the front, which traditionally turns one propeller into just one direction. This one namely creates a number of
assymetrical forces impacting the model airplane in many ways and on top of that, these forces permanently
vary with flight attitude, airspeed and power setting. A very obvious proof of these influences is the necessity
of an assymetrical motor installation with a few degrees of side thrust as some compensation.
With this fact in mind, it just seems logical to ideally seek for a propulsion which works as symmetrical as
everything else is doing in F3A model airplanes: A coaxial drive propulsion.
But does it really work symmetrically? Is the rear propeller able to produce the same thrust as the one in the
front? And if so, do they rotate at the same or at least almost same rpm?
All these questions can be simply answered with „yes“. To explain a complicated and not linear science like
aerodynamics is too much for here, but to imagine that the the front propeller accelerates or compresses the
air in a spiral stream backwards and that the rear propeller runs right into that in the opposite direction,
deliveres a vital coherence of the systems’ function.
Of course, the mechanical layout of the gearbox had to be designed to produce upon conditions and to
sufficiently resist the forces created by the mighty 22“ propellers and the powerful motor. Also, the drive had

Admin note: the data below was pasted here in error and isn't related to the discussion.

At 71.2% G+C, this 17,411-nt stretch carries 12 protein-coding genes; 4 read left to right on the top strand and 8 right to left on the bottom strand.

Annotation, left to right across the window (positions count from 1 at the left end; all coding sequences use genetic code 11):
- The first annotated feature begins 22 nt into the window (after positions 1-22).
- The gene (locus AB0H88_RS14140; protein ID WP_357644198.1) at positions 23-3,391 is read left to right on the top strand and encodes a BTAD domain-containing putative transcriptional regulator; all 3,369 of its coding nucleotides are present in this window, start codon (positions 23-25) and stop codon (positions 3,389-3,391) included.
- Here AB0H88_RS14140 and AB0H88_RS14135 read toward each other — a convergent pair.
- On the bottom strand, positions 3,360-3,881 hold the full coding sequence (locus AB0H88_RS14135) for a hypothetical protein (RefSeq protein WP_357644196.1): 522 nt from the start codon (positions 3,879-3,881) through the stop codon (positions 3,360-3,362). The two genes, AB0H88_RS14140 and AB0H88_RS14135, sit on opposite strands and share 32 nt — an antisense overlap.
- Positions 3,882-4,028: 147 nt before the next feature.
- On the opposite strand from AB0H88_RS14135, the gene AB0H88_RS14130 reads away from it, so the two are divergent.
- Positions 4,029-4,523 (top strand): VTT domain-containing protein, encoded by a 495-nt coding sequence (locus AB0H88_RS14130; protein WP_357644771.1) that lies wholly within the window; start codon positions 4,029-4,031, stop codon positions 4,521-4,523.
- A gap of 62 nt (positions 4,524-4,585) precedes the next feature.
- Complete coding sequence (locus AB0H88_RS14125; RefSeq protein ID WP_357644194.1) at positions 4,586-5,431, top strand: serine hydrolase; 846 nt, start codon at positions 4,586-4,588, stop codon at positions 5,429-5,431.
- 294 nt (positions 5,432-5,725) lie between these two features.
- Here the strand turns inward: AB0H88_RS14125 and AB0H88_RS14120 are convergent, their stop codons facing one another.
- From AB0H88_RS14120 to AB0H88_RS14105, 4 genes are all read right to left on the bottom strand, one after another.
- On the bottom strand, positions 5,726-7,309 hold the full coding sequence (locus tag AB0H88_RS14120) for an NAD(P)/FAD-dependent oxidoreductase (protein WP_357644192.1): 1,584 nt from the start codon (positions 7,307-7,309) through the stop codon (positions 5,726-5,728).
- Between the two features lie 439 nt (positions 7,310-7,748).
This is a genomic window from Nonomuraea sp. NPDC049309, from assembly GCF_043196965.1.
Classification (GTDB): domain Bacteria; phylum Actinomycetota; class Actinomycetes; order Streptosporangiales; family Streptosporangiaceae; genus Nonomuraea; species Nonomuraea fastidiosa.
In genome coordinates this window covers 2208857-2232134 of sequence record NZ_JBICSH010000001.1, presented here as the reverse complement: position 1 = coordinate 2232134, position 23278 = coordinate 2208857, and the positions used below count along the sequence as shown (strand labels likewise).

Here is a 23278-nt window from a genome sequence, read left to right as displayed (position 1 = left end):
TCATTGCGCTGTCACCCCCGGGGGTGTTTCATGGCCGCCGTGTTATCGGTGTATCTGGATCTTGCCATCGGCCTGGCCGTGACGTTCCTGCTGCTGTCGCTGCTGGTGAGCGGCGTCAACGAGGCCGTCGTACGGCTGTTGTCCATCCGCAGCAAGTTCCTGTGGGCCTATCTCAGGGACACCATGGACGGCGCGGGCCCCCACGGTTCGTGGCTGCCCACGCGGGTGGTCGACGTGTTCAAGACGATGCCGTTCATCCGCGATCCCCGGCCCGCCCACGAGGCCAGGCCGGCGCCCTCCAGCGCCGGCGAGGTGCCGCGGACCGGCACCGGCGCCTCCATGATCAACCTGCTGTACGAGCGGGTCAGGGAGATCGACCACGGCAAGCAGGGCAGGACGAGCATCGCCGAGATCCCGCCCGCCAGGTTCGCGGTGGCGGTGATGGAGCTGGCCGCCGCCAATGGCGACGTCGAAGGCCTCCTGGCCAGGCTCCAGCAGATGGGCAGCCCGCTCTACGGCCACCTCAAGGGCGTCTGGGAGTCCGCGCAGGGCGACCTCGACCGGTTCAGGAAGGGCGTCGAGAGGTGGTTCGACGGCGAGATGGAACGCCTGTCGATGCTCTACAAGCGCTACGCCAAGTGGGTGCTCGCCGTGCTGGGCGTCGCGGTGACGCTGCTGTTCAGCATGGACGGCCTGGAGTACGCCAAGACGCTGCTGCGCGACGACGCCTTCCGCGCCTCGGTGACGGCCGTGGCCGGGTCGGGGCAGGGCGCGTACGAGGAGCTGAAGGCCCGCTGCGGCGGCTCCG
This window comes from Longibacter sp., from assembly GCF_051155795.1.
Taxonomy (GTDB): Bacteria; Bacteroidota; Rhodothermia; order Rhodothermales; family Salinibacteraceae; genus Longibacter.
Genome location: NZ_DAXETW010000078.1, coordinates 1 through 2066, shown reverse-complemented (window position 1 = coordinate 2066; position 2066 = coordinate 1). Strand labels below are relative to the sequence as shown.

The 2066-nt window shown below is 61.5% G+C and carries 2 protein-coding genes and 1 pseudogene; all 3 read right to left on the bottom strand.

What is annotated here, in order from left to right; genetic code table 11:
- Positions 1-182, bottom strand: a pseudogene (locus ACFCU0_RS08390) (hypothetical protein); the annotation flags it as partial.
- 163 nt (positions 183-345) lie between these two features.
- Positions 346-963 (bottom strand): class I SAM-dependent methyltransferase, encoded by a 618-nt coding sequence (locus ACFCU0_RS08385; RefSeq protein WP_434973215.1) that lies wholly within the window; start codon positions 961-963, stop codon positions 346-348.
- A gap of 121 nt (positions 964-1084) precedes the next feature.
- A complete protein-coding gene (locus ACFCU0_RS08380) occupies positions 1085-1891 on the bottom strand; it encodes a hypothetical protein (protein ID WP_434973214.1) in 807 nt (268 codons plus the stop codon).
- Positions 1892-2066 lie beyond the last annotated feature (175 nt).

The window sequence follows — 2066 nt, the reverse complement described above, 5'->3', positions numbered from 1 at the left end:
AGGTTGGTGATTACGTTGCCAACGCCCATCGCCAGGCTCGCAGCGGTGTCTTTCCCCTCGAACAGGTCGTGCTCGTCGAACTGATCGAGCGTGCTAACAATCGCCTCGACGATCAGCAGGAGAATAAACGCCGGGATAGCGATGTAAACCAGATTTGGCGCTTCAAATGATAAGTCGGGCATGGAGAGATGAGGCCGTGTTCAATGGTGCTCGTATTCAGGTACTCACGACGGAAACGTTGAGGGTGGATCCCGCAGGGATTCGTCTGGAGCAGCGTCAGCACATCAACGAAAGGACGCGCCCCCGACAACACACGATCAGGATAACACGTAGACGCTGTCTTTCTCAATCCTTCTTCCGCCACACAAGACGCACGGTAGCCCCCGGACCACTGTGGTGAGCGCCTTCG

to be designed in a way the two propellers would not work against eachother, which would result in significant
loss of efficiency.

Particular effects of a coaxial drive in aerobatic flight.


Due to the equal share of torque between the two contra rotating propellers, no torque (or counter torque) is
transferred from the motor to the model airplane.
Propeller Airstream
The spiral airstream around the longitudinal axis of the fuselage normaly created by a single propeller is
compensated and straighted here by the second propeller. As a matter of fact, there is no side thrust
necessary, the motor is installed absolutely straight into the fuselage. All that results in a smooth and straight
propeller airstream, in parallell to the fuselage and delivering a practically symmetrical air flow as well as
along fin and rudder.
Gyro Effect
When an airplane with a single propeller system is pulled or pushed into a loop the propeller’s gyro forces
yaws it to one side, which must be compensated by applying some rudder resp. elevator deflection. With a
correctly operating coaxial drive, the gyro forces from the two contra rotating propellers are compensated to
In most flight conditions the model airplane doesn’t head exactly in parallel to the environmental air
movements, i.e. under crosswind influence or pull/push or yaw conditions. As a result, propeller blades going